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4 Things to Consider Before You Add Live Social Streaming to Your Strategy

Live social streaming is the new thing that has digital marketers abuzz. But businesses must determine whether it's too early to test new waters or not.

Before You Add Live Social Streaming to Your Strategy | SEJ

Live social streaming: it’s the hot new thing that has digital marketers and the general public buzzing. But as with all the new tools that launch year after year, businesses must determine is it too early to test new waters. Will this stretch the social media team and resources too thin? Will there be enough of return on the time and effort to try something new?

Before any of those decisions can be made, education is necessary. Keep reading to get a comprehensive look into the latest live streaming apps, how they stack up to other live streaming options, and what to consider as you ponder adding these new options to your social marketing mix.

A Comparison of Meerkat and Periscope

Both Periscope and Meerkat are mobile apps that enable a user to broadcast a live video feed to other members of the network from their mobile device. Both apps are now available for both Apple and Android smartphones. At this time, Meerkat is also available for iPad, and most likely there will be an iPad version of Periscope soon. Both apps allow you to save the video captured by the camera on the device used.

Both apps are also new to the market for 2015. Similar apps have been available in Europe for a longer period of time, so the adoption rate for overseas users tends to be higher than for US users at the moment.


Periscope has the advantage of full social graph integration with Twitter. New users can sign up with a Twitter account and easily find Twitter connections in the app. The user interface in Periscope is also very clean and easy to use. Although users cannot schedule a broadcast in Periscope, they can make the video content with comments and engagement available to the network for a full 24 hours after the broadcast, giving new connections a better window of discovery.

Periscope Home ScreenPeriscope Video Interface Screen shot taken June 19, 2015 of Periscope Android App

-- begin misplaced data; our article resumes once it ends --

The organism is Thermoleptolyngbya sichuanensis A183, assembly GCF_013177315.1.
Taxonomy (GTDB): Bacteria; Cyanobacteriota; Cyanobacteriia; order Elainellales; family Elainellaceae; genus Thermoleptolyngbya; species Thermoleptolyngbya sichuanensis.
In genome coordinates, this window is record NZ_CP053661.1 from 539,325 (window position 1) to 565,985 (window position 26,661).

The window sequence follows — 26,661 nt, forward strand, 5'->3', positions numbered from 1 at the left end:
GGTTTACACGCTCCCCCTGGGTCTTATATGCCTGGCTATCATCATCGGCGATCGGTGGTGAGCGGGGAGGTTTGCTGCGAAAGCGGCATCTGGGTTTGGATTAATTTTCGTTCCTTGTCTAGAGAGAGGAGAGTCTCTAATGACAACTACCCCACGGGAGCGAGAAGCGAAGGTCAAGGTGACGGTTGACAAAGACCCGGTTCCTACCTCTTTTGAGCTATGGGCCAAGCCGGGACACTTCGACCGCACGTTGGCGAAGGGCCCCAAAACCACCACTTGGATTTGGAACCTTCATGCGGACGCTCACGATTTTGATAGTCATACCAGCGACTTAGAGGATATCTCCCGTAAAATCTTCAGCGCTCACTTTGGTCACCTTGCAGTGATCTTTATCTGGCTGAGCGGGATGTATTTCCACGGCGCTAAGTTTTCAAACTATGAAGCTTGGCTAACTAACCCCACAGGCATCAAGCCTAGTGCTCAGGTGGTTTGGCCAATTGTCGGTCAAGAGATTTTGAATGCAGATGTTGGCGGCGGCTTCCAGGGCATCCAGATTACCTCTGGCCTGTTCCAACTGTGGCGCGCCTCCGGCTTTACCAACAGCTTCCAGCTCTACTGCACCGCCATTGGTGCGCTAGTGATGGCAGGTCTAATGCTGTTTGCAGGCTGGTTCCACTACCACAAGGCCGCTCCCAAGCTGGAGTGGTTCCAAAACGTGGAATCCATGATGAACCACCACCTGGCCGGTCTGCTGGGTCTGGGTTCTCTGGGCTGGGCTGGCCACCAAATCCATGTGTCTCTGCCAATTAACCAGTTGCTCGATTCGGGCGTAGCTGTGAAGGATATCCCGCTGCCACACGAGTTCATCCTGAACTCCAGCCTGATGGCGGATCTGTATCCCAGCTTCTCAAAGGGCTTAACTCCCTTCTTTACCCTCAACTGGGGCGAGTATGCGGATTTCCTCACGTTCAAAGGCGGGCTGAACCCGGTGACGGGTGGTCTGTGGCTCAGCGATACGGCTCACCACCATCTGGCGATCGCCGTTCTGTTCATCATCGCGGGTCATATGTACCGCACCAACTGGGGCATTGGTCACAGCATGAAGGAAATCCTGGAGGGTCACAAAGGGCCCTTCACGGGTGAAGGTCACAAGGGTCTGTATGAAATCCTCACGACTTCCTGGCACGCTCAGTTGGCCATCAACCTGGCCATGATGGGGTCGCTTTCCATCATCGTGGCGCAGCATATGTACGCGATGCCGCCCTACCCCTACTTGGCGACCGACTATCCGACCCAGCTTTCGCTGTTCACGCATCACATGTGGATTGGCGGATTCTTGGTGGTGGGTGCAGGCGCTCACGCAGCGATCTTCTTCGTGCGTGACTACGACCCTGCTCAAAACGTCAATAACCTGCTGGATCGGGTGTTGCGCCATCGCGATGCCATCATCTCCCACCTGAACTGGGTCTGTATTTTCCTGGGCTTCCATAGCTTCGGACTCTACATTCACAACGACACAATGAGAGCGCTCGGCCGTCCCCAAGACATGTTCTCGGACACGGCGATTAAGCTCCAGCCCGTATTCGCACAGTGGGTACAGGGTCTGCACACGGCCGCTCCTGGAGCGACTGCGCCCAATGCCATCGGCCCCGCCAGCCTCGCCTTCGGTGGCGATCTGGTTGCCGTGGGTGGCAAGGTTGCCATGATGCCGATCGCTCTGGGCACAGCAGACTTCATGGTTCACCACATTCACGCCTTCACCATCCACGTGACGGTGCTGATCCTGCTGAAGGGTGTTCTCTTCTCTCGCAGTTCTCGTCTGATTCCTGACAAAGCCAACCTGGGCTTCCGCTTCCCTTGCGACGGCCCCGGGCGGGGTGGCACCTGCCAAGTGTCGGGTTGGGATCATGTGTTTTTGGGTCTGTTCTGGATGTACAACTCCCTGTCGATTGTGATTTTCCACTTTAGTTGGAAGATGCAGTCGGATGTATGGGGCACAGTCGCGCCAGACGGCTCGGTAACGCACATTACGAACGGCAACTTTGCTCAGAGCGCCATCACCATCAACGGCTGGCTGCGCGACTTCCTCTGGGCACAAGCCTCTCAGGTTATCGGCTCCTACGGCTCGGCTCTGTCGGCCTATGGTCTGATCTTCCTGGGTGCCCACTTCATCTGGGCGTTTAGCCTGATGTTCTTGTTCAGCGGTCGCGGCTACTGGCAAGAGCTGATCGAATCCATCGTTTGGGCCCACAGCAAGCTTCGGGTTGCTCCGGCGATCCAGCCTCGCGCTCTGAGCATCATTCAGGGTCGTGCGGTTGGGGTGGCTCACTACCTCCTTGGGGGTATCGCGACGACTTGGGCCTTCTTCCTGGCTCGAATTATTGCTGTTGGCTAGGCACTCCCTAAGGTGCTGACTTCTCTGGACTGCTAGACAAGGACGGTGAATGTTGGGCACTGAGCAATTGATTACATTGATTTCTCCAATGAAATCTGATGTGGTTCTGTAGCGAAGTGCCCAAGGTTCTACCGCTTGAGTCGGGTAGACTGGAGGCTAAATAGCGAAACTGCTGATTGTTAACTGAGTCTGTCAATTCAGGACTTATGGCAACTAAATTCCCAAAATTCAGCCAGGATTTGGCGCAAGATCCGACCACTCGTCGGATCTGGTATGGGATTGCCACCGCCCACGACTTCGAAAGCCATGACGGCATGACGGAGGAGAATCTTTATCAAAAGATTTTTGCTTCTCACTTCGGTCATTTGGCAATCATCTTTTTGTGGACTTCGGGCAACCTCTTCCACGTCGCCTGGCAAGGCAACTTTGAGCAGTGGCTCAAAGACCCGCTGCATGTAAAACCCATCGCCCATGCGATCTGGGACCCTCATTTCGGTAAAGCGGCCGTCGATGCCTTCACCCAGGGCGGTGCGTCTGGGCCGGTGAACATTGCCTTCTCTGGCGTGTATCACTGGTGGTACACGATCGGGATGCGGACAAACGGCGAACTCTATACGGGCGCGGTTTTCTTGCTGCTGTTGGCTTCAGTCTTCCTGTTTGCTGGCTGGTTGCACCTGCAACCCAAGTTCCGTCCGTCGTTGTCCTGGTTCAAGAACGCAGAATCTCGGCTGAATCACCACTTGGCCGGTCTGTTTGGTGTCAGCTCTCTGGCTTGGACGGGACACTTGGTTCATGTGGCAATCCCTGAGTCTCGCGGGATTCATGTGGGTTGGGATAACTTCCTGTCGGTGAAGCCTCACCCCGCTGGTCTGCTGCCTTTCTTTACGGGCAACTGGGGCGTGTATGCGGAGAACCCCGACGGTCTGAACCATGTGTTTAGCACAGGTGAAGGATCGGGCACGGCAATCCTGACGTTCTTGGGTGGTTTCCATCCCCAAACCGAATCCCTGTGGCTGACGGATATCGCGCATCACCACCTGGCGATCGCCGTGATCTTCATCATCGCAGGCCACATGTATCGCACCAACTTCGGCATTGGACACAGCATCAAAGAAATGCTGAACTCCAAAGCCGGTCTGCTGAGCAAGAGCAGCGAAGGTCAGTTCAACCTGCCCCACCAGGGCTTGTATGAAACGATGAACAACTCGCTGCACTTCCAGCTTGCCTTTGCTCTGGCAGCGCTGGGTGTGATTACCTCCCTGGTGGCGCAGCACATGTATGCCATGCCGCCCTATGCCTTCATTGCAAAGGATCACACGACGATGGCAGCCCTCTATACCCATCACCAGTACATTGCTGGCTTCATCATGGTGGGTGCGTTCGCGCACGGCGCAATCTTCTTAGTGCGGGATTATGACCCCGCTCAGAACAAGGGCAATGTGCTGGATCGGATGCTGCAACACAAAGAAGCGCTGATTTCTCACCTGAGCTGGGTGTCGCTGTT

Meerkat gives users more information about the live broadcast, but this leaves the interface looking very cluttered. Although Meerkat does not currently offer a replay option, users can schedule and promote a broadcast in advance. Sharing broadcasts that a user is watching is easier from Meerkat to Twitter. In Periscope, users are only able to share a broadcast inside the Periscope network. As mentioned earlier, Meerkat also is the first out with an iPad version of the app. On the larger tablet screen, the clutter becomes less of an issue.

In Periscope, users are only able to share a broadcast inside the Periscope network. As mentioned earlier, Meerkat also is the first out with an iPad version of the app. On the larger tablet screen, the clutter becomes less of an issue.

Meerkat Home ScreenScreen shot taken June 19, 2015 of the Meerkat Android App
Meerkat Video InterfaceScreen shot taken June 19, 2015 of the Meerkat Android App

Live Streaming Video

The ability to broadcast a live video feed is nothing new. There are several web-based options that have been on the market for several years that enable individuals and organizations to broadcast everything from a simple webinar to a full-blown television production.

Marketers were excited when Google first launched their Hangouts on Air because the tool made it possible for a group of people to interact via video and create an interactive talk show with a low production threshold, but since then, the novelty has worn off and the love affair has waned. Why would the mobile streaming applications be any different?

Differences Between the Mobile Apps and Desktop Live Streaming